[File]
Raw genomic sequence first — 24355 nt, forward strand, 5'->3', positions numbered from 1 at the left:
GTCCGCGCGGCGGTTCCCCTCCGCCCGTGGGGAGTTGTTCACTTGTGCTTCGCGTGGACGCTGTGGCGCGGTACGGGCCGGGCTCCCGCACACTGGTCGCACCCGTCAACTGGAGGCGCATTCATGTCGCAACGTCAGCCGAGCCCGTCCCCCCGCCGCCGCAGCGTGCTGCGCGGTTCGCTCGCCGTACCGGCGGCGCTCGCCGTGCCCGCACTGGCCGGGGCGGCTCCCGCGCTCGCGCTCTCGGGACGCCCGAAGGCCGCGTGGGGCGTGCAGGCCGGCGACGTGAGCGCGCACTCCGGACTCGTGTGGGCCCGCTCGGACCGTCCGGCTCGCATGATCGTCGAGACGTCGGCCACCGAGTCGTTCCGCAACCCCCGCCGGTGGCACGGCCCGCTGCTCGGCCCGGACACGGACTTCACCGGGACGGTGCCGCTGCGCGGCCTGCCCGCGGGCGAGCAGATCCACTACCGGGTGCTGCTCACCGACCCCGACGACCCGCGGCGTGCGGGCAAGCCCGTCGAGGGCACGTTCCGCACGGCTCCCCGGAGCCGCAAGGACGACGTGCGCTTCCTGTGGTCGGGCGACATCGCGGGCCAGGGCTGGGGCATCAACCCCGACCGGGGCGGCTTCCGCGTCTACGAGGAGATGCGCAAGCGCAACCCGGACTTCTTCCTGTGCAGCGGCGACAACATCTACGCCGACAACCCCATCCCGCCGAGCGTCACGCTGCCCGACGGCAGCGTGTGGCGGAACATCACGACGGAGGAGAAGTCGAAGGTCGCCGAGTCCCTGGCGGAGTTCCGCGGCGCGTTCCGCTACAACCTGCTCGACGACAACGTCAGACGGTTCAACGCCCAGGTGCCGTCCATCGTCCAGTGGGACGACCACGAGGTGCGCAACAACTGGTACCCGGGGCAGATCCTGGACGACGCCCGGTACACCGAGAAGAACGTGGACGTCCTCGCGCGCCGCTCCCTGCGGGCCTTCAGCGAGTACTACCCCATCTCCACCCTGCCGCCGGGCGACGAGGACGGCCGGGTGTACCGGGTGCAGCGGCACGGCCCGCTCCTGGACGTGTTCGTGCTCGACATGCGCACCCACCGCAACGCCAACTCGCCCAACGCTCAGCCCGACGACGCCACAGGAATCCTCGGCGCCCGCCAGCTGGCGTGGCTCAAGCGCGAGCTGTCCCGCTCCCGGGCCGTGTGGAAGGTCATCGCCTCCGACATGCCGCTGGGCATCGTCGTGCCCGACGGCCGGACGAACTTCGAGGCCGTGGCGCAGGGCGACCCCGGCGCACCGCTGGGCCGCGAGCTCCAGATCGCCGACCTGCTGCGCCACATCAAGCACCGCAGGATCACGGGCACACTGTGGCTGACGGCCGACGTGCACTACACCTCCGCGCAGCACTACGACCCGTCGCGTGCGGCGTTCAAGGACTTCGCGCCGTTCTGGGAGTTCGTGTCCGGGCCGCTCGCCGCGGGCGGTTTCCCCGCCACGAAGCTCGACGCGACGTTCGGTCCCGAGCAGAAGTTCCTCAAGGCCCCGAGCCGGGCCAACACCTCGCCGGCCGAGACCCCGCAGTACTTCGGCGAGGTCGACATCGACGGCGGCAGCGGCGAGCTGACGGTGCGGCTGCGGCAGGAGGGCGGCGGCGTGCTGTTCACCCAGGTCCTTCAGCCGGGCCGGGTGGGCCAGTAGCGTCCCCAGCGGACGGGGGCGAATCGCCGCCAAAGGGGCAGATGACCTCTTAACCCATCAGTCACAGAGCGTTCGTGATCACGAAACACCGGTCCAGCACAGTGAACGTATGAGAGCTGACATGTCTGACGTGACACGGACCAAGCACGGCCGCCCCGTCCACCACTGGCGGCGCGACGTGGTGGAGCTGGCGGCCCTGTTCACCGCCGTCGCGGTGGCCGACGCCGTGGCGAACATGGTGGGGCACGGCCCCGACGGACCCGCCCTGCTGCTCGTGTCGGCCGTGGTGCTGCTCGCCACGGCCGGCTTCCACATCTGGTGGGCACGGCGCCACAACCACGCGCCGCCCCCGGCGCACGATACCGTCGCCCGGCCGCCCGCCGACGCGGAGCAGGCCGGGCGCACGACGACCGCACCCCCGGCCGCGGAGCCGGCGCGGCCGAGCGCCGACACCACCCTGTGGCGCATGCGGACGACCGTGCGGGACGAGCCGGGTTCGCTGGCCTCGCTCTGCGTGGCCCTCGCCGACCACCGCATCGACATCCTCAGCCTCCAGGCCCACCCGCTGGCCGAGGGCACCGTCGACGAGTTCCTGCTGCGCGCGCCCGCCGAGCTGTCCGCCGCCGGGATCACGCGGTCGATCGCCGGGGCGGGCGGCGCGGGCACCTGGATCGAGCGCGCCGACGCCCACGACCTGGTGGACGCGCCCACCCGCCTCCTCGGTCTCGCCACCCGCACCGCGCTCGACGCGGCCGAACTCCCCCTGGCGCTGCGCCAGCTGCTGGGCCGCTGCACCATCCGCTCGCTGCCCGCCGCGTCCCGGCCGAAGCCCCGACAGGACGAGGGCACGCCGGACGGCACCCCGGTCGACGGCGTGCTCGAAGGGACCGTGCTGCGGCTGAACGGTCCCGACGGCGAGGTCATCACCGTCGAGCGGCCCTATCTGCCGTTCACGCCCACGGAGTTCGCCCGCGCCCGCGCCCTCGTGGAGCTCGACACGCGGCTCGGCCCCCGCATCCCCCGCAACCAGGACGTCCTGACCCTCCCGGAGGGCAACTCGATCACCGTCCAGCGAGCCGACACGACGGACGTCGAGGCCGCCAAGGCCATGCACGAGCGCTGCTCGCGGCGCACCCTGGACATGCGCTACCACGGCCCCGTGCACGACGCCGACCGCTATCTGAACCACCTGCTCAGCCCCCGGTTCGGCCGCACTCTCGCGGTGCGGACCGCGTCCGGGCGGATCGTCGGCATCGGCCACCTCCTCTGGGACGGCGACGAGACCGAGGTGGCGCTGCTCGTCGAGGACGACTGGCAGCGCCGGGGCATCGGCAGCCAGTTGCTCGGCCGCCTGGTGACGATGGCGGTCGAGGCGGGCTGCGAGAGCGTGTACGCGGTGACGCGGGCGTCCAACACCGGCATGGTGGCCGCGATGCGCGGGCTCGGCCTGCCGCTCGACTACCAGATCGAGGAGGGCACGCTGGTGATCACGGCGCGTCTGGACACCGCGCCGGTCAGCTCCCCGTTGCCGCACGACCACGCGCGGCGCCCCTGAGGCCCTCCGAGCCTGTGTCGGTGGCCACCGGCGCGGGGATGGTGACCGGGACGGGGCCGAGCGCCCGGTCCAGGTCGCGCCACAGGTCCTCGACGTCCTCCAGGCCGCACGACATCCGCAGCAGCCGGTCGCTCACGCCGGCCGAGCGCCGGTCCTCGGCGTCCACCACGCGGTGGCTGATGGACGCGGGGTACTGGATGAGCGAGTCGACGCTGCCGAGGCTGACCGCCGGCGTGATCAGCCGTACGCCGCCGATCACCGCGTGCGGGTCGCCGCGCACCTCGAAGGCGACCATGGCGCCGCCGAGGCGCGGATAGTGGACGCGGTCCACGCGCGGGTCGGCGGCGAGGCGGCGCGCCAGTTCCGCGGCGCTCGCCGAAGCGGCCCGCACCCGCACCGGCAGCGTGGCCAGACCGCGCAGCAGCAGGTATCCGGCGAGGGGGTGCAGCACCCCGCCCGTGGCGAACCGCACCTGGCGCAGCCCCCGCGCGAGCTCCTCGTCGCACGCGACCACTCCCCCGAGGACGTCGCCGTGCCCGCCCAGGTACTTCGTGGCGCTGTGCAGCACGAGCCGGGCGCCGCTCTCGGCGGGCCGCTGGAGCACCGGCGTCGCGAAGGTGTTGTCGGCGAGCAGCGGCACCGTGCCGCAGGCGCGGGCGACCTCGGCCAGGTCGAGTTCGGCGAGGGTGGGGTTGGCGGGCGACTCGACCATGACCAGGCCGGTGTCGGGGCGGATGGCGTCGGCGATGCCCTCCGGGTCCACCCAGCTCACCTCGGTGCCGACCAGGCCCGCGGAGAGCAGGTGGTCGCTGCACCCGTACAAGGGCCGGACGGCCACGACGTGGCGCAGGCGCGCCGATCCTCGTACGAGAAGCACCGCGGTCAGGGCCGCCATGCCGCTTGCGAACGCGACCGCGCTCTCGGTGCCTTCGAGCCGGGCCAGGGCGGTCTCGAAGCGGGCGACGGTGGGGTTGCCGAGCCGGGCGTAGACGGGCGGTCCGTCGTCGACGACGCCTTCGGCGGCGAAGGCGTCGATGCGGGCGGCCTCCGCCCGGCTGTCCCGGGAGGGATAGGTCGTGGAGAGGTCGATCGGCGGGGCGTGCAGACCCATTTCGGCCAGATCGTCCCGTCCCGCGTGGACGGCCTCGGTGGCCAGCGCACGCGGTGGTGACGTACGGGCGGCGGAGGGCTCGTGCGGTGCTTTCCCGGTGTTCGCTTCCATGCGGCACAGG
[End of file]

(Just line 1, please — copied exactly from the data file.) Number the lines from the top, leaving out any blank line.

Raw genomic sequence first — 24355 nt, forward strand, 5'->3', positions numbered from 1 at the left: